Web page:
We are in the middle of Spring Break season. For some it is just getting started. For others it is just a short week or two away. No matter when or where Spring Break falls, one thing is for sure: there will be bingeing.
No, I’m not talking about alcohol (although I am certain there will be plenty of that). I am talking about sitting down for extended periods of time and working through an entire run of something. It seems to be THE thing to do, with Netflix releasing entire series of tv shows all at once for us to watch, and people organizing binge viewings of their favorite move series, tv show, or NCAA playoff round.
But what about comics? Shouldn’t we be taking the same opportunity to devour an entire run of comics?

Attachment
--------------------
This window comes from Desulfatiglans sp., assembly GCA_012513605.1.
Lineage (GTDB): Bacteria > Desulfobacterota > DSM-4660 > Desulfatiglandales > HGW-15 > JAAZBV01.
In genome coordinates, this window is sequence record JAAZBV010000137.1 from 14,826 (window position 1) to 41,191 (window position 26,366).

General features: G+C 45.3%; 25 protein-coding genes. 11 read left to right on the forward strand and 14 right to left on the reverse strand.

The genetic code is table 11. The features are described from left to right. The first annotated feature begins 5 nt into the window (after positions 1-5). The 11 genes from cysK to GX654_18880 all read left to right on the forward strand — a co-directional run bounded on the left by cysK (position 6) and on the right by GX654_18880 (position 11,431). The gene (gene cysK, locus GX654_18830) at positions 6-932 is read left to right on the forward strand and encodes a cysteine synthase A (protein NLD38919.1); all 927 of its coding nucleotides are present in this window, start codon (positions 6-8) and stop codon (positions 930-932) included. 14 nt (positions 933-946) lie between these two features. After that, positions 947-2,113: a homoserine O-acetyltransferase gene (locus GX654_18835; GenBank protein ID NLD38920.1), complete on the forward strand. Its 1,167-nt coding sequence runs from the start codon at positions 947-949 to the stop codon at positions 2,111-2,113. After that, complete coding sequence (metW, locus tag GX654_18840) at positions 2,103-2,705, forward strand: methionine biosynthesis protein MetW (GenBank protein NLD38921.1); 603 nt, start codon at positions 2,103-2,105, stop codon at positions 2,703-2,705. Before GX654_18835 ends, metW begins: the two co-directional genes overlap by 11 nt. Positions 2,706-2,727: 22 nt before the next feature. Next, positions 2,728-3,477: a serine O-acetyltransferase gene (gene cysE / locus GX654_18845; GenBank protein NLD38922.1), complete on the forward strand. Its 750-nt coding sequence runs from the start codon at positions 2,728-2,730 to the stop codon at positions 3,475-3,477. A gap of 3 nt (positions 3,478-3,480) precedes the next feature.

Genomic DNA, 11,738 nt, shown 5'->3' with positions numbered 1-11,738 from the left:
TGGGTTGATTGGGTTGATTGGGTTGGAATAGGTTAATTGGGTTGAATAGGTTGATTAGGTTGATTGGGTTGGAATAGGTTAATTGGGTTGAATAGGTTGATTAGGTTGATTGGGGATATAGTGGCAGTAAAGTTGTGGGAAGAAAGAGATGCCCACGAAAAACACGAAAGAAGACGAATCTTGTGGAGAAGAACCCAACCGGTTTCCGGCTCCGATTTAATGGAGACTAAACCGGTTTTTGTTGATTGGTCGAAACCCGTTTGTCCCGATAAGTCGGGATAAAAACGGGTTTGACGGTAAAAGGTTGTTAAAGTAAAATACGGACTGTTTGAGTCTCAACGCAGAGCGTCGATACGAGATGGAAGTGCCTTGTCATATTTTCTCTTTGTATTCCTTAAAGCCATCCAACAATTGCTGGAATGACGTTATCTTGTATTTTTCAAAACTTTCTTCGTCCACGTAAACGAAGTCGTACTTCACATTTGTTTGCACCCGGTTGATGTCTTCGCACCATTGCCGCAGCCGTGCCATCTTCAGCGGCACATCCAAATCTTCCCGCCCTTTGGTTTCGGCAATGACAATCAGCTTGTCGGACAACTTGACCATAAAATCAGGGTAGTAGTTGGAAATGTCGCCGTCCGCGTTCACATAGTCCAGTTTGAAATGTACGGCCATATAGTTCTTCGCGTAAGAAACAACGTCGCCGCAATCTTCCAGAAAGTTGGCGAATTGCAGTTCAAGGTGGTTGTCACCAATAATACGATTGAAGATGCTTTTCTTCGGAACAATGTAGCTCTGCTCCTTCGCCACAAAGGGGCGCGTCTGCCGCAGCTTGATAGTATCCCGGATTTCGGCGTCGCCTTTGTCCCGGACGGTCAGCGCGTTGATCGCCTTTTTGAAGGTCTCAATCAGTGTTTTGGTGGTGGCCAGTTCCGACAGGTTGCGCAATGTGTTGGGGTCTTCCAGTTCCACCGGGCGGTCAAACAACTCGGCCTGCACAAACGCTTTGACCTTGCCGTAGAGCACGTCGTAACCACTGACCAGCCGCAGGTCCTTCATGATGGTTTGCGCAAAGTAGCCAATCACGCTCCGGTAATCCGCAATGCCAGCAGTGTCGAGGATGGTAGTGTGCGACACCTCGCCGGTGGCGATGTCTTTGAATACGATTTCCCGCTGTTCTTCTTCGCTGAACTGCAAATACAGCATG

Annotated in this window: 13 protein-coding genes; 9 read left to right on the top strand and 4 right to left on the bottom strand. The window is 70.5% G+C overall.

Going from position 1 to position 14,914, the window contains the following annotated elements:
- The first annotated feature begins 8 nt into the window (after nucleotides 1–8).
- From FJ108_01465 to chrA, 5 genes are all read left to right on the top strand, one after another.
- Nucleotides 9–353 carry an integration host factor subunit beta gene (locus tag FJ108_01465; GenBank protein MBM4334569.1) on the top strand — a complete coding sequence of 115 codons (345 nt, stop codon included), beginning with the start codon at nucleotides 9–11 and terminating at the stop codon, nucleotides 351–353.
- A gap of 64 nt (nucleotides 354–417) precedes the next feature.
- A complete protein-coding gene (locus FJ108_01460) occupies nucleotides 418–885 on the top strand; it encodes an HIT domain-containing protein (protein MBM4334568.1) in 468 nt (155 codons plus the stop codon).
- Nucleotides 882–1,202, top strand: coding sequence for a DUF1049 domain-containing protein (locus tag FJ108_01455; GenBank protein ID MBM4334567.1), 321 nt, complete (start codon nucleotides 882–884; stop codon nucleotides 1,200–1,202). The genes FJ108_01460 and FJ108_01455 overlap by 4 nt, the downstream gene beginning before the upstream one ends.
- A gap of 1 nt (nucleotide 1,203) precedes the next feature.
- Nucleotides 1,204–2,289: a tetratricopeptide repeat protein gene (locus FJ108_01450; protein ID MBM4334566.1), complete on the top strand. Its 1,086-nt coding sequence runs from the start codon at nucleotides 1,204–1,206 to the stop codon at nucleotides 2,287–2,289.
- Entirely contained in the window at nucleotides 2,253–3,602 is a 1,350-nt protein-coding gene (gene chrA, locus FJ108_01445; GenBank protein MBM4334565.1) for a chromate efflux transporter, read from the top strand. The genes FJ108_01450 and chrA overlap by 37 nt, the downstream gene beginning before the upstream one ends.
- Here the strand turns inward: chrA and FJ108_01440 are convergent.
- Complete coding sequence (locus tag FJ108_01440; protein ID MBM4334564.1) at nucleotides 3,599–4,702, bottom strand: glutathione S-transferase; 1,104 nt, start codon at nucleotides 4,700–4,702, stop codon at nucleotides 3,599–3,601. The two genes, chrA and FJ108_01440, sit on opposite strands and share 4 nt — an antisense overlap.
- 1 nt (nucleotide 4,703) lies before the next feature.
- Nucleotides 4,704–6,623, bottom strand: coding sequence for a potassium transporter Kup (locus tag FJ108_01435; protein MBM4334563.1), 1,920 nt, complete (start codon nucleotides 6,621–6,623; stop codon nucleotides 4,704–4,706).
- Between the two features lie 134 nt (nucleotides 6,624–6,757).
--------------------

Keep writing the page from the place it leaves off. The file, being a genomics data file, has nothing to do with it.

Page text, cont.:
For this article I set up a couple of parameters for a good binge comic. First, the comic had to be finite. Nothing is more frustrating to me than binge watching an entire run of a show, only to find out that there are more episodes, but they are not yet on Netflix. So, no cliffhangers in this set (which leaves out fantastic books such as Mind the Gap by Jim McCann and Rodin Esquejo and the spectacular Usagi Yojimbo: The Special Edition by Stan Sakai). Second, the binge title had to be a reasonable size, not too long to read in a couple of sittings (Walking Dead is on volume 20 and counting!), and not so short that it could be read in a regular couple of readings (ReMind by Jason Brubaker is two amazing volumes.) Finally, the series had to be creator owned (sorry Guardians of the Galaxy).
With those caveats in mind, adjust that chaise lounge, refresh that umbrella drink, and let’s get bingeing!